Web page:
CBS Struggles to Defend Itself Amid Les Moonves Scandal: 'Things Are Not Perfect'August 5, 2018
CBS Struggles to Defend Itself Amid Les Moonves Scandal: ‘Things Are Not Perfect’
Grilled by critics about systemic problems with its culture amid allegations against Moonves and several showrunners, a CBS exec calls the network “a fulfilling place to work.”
08.05.18 3:05 PM ET
BEVERLY HILLS, California — Just over a week after The New Yorker published a bombshell report of sexual-misconduct allegations against CBS chief executive Leslie Moonves, the network was in the awkward position of pitching its fall network lineup to TV critics and reporters at the Television Critics Association conference.
Unsurprisingly, a session with CBS Entertainment president Kelly Kahl became a firing line of questioning regarding those allegations. The questions were not so much about what Moonves’s fate is—because of investigations currently being conducted by two outside law firms, not much could be said about that—but more about the culture at CBS that has contributed to a pattern of allegations of inappropriate behavior by men in power positions at the network.
“There was some speculation we might cancel today, but we wanted to be here,” Kahl said in a prepared statement he delivered at the session’s opening. “We are committed to a collaborative, inclusive, and safe workplace. I’ve had many female colleagues come to me this week that are saddened by what they have read. They said it does not represent their experience at CBS. I’m not saying we’re perfect. No large company is, and there’s always room for improvement. But a lot of us have been here a long time precisely because CBS Entertainment is such a fulfilling place to work.”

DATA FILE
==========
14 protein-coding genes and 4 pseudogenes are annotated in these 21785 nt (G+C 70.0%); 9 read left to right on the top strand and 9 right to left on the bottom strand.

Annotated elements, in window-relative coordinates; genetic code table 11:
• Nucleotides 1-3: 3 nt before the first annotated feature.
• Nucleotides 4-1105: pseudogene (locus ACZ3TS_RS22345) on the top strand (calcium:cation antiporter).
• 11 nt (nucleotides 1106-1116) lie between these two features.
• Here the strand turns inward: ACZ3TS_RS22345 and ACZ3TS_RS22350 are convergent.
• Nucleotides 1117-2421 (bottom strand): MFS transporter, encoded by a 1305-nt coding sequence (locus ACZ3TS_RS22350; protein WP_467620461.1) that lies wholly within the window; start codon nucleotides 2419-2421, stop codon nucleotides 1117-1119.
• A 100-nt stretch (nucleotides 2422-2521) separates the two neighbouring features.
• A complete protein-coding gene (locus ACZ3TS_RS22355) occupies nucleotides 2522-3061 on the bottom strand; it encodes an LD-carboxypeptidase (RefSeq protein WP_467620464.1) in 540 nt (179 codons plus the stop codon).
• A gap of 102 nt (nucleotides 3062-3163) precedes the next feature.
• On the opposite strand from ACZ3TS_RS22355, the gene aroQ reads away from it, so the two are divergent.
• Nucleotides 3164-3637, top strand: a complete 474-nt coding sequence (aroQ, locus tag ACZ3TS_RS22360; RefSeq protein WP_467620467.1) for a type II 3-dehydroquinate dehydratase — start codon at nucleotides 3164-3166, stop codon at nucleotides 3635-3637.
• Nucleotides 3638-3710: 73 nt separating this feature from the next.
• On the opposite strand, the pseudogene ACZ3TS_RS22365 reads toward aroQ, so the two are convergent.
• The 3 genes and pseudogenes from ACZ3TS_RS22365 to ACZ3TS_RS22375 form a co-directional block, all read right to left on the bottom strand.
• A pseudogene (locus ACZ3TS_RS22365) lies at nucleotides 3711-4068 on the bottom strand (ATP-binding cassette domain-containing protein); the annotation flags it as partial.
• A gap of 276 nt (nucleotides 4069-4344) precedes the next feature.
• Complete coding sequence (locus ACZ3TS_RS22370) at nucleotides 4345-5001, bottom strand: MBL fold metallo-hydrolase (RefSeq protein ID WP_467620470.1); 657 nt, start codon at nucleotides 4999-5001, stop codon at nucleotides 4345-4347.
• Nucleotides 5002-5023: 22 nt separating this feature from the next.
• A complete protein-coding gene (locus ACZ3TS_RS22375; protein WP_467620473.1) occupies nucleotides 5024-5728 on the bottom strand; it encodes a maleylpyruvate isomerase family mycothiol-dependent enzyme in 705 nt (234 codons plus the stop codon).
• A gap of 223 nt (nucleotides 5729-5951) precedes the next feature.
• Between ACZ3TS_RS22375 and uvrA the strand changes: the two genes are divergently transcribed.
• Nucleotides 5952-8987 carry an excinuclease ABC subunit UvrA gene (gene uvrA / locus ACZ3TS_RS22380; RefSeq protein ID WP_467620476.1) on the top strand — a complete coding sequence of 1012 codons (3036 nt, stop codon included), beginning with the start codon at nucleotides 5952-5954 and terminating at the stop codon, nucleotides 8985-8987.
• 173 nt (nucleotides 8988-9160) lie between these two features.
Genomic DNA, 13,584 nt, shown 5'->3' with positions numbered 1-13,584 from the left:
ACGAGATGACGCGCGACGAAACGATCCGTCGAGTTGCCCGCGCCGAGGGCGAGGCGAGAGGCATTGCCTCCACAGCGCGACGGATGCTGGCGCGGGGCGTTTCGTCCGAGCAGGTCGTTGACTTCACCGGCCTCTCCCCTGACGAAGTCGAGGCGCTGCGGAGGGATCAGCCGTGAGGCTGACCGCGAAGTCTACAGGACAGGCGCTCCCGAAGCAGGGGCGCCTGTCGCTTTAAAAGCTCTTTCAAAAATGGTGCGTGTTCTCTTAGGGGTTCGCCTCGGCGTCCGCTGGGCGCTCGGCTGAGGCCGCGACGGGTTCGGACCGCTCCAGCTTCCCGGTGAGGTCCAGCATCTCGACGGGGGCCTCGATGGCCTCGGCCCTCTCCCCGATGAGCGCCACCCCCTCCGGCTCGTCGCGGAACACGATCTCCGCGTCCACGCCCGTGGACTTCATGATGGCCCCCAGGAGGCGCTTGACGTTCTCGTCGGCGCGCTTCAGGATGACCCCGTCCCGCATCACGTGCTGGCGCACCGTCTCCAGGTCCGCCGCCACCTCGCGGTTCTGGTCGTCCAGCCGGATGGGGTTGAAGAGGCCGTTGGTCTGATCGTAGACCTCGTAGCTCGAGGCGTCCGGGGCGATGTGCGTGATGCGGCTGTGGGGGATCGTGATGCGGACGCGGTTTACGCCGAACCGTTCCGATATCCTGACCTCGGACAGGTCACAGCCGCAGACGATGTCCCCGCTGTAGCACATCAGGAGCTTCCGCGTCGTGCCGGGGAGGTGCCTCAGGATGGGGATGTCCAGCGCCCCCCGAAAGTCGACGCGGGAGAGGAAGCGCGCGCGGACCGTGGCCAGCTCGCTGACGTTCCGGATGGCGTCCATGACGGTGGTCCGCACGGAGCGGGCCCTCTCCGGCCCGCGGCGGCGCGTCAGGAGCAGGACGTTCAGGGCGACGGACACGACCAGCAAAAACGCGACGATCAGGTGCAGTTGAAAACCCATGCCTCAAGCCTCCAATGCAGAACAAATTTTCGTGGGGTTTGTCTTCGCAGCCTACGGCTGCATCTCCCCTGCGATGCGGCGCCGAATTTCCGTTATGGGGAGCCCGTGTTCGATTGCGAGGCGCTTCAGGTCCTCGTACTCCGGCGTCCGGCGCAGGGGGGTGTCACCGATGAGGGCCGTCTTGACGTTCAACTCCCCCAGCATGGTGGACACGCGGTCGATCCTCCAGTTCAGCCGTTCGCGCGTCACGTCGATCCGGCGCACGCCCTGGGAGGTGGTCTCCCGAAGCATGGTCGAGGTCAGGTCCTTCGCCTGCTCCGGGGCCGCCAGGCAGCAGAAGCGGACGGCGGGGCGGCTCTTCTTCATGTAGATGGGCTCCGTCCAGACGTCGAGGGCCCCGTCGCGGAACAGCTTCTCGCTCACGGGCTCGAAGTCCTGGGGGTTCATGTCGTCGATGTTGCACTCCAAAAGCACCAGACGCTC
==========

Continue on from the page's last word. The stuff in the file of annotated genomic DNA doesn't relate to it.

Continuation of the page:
He said that the allegations against Moonves are being taken seriously, acknowledging that “it’s a pretty safe bet that not much I can say up here is going to satisfy all of you or answer all of your questions.”
In Ronan Farrow’s New Yorker article, six women accused Moonves of sexual misconduct, several alleging that their careers suffered because they rebuffed his advances. But Moonves is not the only person at CBS who is the subject of similar allegations.